An outsider’s view of our neglect of seafarers

In April Hubert Jaroni (pictured) will be running the London Marathon to raise funds for Sailors’ Society. Below this landlubber explains why he chose to run for this charity.

My brother-in-law is your not so humble editor of this site and my window into an opaque industry that the more I get to learn about the more it blows my mind.

Throw a dart into the middle of a map of Poland and that’s where I call home, Plock, a town that’s a couple of hundred of kilometres from the nearest sea.

Like 99% of the world’s population I had little comprehension of the global shipping industry and the women and men who work at sea to smooth our daily consumption needs until my sister picked up the co-founder of Splash hitchhiking a number of years ago – a story for another time! Since then I have learnt about this largely hidden, out of sight industry and been amazed at its scale and complexity. What has hit home more than anything else, however, as an outsider looking in, is the scant regard so many of those in shipping working ashore have for their peers at sea.

Yesterday I saw one of the most shocking images that anyone could ever see in shipping – one I hope never gets shared online – something that has been impossible to get out of my head since. In orange overalls, a seafarer was photographed dangling from an OSV in Malaysia. He’d tied a noose around his neck, and leapt over the rails. Life at sea had proven too hard for this man, his corpse swinging with the gentle waves below.

Numbers from Singapore shipmanager Synergy Group show 5.9% of all deaths at sea are proven suicides. If the suspicious cases of probable suicides – seafarers that went missing at sea – are considered, then this figure jumps to 18.3%, close to one in five deaths, a truly horrifying statistic.

Researching the mindset of crew in 2019 for this article I clicked on the tag Seafarers for this site and I would strongly recommend all Splash readers do likewise – laid bare through hundreds of articles are the daily travails of those at sea.

The Mission to Seafarers publishes a regular Seafarer Happiness Index, a gauge of life at sea. It makes for essential reading for anyone with even a fleeting care for the 1.25m men and women working on ships today around the globe.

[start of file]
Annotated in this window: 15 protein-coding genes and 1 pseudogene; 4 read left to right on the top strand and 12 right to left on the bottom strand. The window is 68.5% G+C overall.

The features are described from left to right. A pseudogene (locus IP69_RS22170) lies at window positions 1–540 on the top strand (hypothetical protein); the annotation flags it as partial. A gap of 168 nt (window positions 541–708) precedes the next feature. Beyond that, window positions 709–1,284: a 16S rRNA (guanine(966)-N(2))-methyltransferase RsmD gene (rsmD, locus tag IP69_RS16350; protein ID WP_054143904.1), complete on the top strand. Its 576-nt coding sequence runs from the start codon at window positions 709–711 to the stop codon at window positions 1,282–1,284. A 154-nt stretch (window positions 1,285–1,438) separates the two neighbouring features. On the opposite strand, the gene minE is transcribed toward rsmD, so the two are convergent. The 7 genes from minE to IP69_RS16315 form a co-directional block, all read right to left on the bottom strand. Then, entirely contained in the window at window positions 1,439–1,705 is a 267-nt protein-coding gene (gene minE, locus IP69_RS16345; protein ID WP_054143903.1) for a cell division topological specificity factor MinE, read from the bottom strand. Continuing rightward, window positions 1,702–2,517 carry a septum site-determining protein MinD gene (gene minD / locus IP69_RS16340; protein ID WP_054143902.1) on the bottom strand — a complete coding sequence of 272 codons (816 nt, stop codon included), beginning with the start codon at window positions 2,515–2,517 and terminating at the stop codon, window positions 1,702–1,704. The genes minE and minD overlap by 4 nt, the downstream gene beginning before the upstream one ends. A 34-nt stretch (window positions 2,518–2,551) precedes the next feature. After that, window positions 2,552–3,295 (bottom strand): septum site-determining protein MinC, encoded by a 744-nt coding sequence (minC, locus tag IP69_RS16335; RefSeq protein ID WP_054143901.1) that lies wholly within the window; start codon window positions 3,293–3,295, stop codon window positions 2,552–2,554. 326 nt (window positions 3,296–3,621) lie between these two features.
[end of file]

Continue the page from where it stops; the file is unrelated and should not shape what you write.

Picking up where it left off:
The latest results from the survey show seafarer happiness around the world places crews in the ‘struggling zone’ on the UN Happiness Reports’ Catril Scale.

In a study from last year of seafarers’ mental health, conducted on behalf of Sailors’ Society by Yale University, more than a quarter of seafarers indicated signs of depression.

Is it any wonder when conditions onboard are equal parts stress and sterile? I hope many people read yesterday’s article carried on Splash that described living conditions on today’s ships as sub-par compared to hospitals and budget motorway accommodation.

Flooring, panelling, deck heads, furnishing, all have gone the way of function over form throughout just about every accommodation block sliding out of shipyards the world over these days.

“All those who promote seagoing as a professional career should be asked to read it,” someone on LinkedIn commented on yesterday’s Splash article, adding: “A pity articles like this are not presented at the myriad of manning and training extravaganzas around the world.”

What I would like to see – as an outsider – is for shipping to take greater care of those that make the industry actually function. In April I will be running the London Marathon, raising money for Sailors’ Society. Whatever you can spare I can guarantee is going to a worthy cause. Donations can be made here.


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